Big Pine Creek North Fork to Third Lake: John Muir Wilderness

Unfortunately this seems to be a very popular trail.  Please make sure that you practice Leave No Trace; we found a lot of trash here and there.  We found a couple campfires; it specifically says no campfires on this trail when you pick up your permits.

*Originally hiked on June 9, 2019 & June 2, 2018

Location Mileage Elevation Gain Type
Inyo National Forest/John Muir Wilderness
11.4 miles
2,750 feet

— What to Expect in this Guide —

  1. Background – Fun facts, trailhead info, things to know, map of hike.
  2. Itinerary Options – Some ideas following 1-3 day options for you to choose from.
  3. Weather – Always important to check the weather before you head out.
  4. Permits – This section includes how to put in for a permit and where to pick up the permit. *Permit is required to hike in this area.
  5. Directions – how to get to the trailhead.
  6. Maps, Books and Gear Recommendations – A source for important maps that you should take on a hike, reading material before the hike and some recommendations on gear items that would be great for the hike.
  7. Check Them Out – More fun reads by other authors that you can check out.
  8. Hike Stats – Quick overview of the mileage and elevation for points of interest on the hike.
  9. Description – Just in case you want to just hear my story and see some more My favorite part is the recollection of the hike and the awesome pictures that I can share with you guys. Be sure to check out my rambling and photographs in this section.

Before I get into the guide, I wrote a couple recipes down that we have taken on the trail.  We actually did the To-Go Wraps for both 2018 & 2019 trips and made Tacos at 10,000 Feet.  Check them out.

Also, if you are one of those people who love video blogs more than reading all the blabbering in the world you should check out my channel and some great footage from this spectacular hike.

— Twinted Inspiration —

One of the best things about getting outdoors is we get an inspiration to draw/design the places we have been to.  My sister and I have a small side business in which we make our designs come to life.  Our Moments page on Twinted website: temple crag show how the design comes to life.  Check out then big pine collection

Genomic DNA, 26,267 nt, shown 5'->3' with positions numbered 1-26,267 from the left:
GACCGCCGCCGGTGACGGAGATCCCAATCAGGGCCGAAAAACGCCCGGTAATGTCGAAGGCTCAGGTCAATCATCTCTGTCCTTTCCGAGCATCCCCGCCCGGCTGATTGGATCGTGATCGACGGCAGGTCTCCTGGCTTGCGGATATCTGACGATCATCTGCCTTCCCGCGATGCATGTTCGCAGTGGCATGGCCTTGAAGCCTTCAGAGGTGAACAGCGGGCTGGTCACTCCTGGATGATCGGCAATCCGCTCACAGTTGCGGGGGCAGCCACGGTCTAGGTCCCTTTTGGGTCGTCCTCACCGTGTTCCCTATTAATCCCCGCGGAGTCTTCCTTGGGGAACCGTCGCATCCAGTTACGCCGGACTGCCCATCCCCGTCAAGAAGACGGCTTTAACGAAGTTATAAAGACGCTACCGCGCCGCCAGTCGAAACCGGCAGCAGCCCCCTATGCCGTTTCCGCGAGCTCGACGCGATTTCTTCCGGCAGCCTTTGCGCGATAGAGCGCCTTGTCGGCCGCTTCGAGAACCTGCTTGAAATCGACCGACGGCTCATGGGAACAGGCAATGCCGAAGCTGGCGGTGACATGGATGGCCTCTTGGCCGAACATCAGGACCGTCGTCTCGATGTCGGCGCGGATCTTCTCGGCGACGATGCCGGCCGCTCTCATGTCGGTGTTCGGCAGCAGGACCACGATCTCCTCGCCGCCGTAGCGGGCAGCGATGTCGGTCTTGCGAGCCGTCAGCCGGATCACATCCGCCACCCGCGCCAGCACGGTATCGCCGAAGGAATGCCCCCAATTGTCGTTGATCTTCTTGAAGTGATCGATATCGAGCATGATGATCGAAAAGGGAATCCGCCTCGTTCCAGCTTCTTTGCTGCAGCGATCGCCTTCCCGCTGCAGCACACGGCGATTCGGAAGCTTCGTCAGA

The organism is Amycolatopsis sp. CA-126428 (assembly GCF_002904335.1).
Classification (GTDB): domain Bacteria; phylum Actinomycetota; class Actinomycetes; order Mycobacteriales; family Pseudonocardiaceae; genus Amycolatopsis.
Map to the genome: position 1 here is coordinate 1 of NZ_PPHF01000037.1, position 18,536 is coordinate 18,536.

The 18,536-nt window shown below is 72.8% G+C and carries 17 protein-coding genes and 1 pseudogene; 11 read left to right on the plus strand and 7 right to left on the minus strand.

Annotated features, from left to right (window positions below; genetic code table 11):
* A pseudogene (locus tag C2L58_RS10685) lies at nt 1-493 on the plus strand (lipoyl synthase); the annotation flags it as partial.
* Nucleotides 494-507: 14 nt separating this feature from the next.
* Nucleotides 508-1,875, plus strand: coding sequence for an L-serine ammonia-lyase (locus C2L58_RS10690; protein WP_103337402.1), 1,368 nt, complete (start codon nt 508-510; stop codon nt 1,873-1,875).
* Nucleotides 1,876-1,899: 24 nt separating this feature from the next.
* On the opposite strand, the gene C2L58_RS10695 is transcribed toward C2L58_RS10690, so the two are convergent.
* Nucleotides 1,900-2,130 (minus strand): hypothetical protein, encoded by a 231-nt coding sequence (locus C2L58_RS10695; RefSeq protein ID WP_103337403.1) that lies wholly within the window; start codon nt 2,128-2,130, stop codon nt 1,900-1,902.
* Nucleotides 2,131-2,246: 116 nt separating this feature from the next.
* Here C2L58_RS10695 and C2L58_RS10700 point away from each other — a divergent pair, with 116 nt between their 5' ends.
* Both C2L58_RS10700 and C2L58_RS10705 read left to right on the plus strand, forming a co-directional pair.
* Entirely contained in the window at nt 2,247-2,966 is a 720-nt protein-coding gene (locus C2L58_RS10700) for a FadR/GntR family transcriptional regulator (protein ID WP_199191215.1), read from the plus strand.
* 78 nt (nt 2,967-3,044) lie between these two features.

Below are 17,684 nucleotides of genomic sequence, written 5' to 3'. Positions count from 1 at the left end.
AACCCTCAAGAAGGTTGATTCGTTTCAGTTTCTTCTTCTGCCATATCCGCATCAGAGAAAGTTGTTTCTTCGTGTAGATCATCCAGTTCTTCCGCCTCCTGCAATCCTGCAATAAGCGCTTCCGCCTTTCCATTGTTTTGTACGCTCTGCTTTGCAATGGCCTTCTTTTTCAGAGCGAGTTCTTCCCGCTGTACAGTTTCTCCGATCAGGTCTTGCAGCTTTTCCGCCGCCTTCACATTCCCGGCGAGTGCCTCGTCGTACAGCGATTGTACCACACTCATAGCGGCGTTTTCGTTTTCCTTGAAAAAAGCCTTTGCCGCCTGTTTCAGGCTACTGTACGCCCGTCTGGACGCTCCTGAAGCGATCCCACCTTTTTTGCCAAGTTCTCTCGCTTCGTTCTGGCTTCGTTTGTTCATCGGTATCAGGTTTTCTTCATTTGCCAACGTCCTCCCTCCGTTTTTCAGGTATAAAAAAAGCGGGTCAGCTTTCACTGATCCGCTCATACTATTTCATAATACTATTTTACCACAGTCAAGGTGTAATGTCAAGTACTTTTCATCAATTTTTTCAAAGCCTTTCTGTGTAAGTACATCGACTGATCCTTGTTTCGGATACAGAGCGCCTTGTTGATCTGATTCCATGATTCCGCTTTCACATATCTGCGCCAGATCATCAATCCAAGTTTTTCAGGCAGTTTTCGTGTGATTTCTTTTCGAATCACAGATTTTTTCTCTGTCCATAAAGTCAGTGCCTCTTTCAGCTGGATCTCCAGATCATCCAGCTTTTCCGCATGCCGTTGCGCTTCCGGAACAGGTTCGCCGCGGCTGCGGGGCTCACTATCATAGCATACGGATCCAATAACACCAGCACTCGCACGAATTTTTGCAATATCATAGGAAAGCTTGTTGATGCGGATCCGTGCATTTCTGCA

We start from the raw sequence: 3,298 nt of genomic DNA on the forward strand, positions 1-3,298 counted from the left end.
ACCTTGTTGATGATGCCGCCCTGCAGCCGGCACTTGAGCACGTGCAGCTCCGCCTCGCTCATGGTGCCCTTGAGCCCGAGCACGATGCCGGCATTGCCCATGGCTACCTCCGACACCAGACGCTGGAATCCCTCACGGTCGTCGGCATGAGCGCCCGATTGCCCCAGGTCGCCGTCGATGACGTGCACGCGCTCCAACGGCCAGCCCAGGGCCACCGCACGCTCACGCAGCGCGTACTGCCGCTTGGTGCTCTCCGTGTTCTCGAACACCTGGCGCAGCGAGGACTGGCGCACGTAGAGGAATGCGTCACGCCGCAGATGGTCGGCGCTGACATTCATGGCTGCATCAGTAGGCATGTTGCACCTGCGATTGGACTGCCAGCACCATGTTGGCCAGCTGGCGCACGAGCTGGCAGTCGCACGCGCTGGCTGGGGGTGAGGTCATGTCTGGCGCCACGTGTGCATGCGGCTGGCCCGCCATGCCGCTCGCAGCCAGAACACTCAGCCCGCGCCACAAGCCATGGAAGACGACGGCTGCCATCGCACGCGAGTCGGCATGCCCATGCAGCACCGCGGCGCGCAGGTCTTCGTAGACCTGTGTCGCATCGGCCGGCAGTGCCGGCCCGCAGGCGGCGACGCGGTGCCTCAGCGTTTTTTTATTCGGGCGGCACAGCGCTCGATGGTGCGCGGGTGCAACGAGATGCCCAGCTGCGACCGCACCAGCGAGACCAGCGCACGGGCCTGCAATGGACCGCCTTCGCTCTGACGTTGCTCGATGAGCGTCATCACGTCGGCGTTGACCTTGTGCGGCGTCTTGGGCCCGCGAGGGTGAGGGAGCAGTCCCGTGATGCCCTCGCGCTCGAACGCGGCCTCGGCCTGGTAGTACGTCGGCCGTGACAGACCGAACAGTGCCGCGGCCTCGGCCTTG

Big Pine Lake Second Lake, pencil drawing by Michelle Halloran


Digitized drawing of the above on a sweater available for purchase!

— Background —

Big Pine Creek North Fork trail is nestled in the California High Sierras west of Bishop and Big Pine.  A fun fact about the trail is there is a cabin about 3.5 miles in that was once a summer home to a Hollywood Star.  Lon Chaney was an famous American stage and film actor, director, screenwriting and make-up artist.  He was well known for The Hunchback of Notre Dame and Phantom of the Opera.  Chaney had a summer cabin built for himself made of stone and wood (1929).  This cabin still stands and is a nice place to day hike to if in the area or pass by on a longer backpacking trip. Inyo National Forest Service has taken over ownership as a Ranger Cabin and visitors are not allowed inside.

— Trailhead Info —

Big Pine Creek North Fork
The trailhead to Big Pine Lakes is at the end of Glacier Lodge Road.  Glacier Lodge burnt down in 1998, but they still have cabins for rent, a small store, showers and a free trout.  A campground is available for overnight use for a fee.  This is the last place you will see a vault toilet if you are off to the lakes.

Glacier Lodge Website

— Things to Know —

This is the know before you go section.

  • No campfires are allowed in the area
  • Food, scented items and waste must be stored in a bear canister
  • Burry human waste 100 feet away from water sources and 6-8 inches deep
  • Check snow report before entering in (2019 we had a huge snow year and we took our microspikes).

— Map of Hike —

Big Pine Area Trails Map on

— Itinerary Options —

One Day
Even if you do this as a day hike, take your essential gear for the day and in case of emergency.

  • Hike ~11.4 miles; ~2,750′ elevation gain out-and-back

Two Day

  • Day 1 – Hike ~6.5 miles; ~2750′ elevation gain from trailhead to Fourth Lake (make sure to stop at Second Lake and even Third) *option to go to 5th lake for an extra 0.6 mi
  • Day 2 – Hike ~10 miles; ~850′ elevation gain from Fourth Lake to Summit Lake and Black Lake to trailhead *option to go to 6th and 7th lakes for an extra 2.0 miles

Three Day

  • See all the lakes and take side trip to Palisade Glacier.

— Weather —

The weather both years was absolutely amazing, but the week after I heard that there were hurricane like winds up there in the same area.  It did get very cold this year (2019).  The weather can change at any time in the mountains, be sure to prepare and pack the right things as needed.
Glacier Lodge (Near trailhead) – Elevation 7,313 feet
Third Lake – Elevation 10,892 feet

— Permits —

— Backcountry Permit —

Day Hikes: You are not required to have a wilderness permit for a day hike. Be sure to leave your itinerary with your family in case anything happens.

Backcountry Permits are required to hike overnight in the John Muir Wilderness Area.  To obtain a permit you can obtain it in person at any of the Inyo National Forest Visitor Centers or to be sure you get a permit, reserve up to 6 months in advance on the website.  Just like most trails in there is an overnight quote, so planning ahead is advised.